Most societies throughout history and the world have developed a notion of social class. It is refers to hierarchical distinctions between individuals or groups within society. How these social classes have been determined has been a common topic among social scientists throughout time. Two individuals who have headed this long standing debate are Karl Marx and Max Weber. In this paper I will be summarizing Marx and Weber’s theories on social class; how they are determined, their interests, and problems that may exist among groups. I will then provide my own critiques of their arguments. Marx first sets up his arguments on class by referring to the historical class struggles. “Freeman and slave, patrician and plebeian, lord and serf, guild-master and journeyman, in a word, oppressor and oppressed (n.d:474). He believes society has split into two classes known as the Bourgeoisie and Proletariat. This is a key point because he defines class by their control over the mode of production. The mode of production refers to the specific organization of economic production in a given society. A mode of production includes the means of production of used by society, such as factories, facilities, machines and raw materials. The Bourgeoisie are those in control of the means of production while the Proletariat must sell their labor. This was referred to as the market exchange value and was reflected in wages. The Bourgeoisie in this society try to extract as much surplus value as possible from the Proletariats labor or pay them as little as possible to keep them alive and productive. This capitalist mode of production was the basis of class struggle.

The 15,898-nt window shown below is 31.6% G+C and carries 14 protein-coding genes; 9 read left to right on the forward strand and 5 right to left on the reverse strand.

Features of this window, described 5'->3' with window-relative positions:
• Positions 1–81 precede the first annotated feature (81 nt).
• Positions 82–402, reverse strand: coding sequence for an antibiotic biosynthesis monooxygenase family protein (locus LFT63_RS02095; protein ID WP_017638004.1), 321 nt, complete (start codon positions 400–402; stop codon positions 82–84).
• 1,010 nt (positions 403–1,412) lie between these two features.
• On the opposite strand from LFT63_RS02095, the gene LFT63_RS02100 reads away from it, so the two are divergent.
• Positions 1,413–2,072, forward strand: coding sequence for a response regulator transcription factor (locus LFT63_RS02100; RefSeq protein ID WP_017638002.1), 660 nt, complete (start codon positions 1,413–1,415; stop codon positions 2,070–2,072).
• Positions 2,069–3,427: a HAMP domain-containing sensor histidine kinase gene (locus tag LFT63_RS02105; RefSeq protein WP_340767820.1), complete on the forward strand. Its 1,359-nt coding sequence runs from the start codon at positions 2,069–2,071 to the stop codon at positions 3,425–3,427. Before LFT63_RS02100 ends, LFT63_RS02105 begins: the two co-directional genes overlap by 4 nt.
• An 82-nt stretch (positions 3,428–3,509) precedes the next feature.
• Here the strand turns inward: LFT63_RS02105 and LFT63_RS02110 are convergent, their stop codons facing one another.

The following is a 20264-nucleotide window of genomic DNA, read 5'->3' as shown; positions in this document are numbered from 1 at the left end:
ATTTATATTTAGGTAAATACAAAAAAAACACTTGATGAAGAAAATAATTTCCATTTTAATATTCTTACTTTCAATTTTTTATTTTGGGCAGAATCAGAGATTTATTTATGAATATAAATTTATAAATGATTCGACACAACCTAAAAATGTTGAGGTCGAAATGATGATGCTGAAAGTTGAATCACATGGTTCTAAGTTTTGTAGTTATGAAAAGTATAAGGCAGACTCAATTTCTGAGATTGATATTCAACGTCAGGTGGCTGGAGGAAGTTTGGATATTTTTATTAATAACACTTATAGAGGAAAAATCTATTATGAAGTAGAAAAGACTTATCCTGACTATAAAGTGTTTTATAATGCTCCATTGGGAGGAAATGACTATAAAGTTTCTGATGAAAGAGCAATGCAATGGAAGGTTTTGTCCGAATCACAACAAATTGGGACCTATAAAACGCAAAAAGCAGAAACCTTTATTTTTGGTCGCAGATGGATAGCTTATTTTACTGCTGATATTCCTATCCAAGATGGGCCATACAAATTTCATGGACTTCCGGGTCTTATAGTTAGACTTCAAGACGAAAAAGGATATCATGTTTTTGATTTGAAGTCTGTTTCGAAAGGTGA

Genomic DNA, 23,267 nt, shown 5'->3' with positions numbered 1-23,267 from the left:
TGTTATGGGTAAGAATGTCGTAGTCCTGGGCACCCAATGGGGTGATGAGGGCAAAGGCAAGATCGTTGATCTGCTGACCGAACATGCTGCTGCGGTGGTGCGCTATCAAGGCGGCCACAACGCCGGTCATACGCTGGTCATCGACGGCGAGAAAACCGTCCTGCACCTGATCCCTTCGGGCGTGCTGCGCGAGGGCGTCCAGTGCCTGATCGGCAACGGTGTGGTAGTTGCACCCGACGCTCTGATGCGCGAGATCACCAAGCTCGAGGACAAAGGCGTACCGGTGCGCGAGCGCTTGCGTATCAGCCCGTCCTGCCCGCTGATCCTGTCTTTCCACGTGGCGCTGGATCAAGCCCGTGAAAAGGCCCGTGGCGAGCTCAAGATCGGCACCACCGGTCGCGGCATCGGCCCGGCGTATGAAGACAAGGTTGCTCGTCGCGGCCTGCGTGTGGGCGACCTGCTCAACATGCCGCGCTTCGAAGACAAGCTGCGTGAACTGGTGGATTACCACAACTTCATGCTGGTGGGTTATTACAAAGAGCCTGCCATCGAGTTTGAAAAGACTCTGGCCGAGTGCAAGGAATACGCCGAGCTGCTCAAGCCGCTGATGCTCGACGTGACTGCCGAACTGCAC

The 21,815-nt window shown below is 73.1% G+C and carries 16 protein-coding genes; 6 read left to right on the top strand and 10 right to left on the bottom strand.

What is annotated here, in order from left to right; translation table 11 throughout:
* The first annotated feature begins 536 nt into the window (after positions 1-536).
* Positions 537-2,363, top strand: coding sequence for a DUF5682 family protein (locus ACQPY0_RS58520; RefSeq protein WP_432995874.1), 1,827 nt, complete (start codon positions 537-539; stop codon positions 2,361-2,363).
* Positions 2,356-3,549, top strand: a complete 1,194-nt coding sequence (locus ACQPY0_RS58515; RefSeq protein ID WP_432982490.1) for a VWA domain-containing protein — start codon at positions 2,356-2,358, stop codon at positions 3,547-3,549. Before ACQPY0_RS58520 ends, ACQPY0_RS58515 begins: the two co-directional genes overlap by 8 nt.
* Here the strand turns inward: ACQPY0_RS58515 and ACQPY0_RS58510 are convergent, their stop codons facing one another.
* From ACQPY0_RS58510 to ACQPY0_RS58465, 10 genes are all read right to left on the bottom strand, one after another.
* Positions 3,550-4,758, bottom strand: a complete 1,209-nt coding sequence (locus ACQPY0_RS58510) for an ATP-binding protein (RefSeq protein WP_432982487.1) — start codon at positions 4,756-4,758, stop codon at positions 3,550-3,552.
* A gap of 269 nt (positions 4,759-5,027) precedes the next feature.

The worker or Proletariat approaches work as a means of survival and not personal satisfaction because the products of labor no longer belong to him. “ Modern industry has converted the little workshop of the patriarchal master into the great factory of the industrial capitalist. Masses of laborers, crowded into the factory,...
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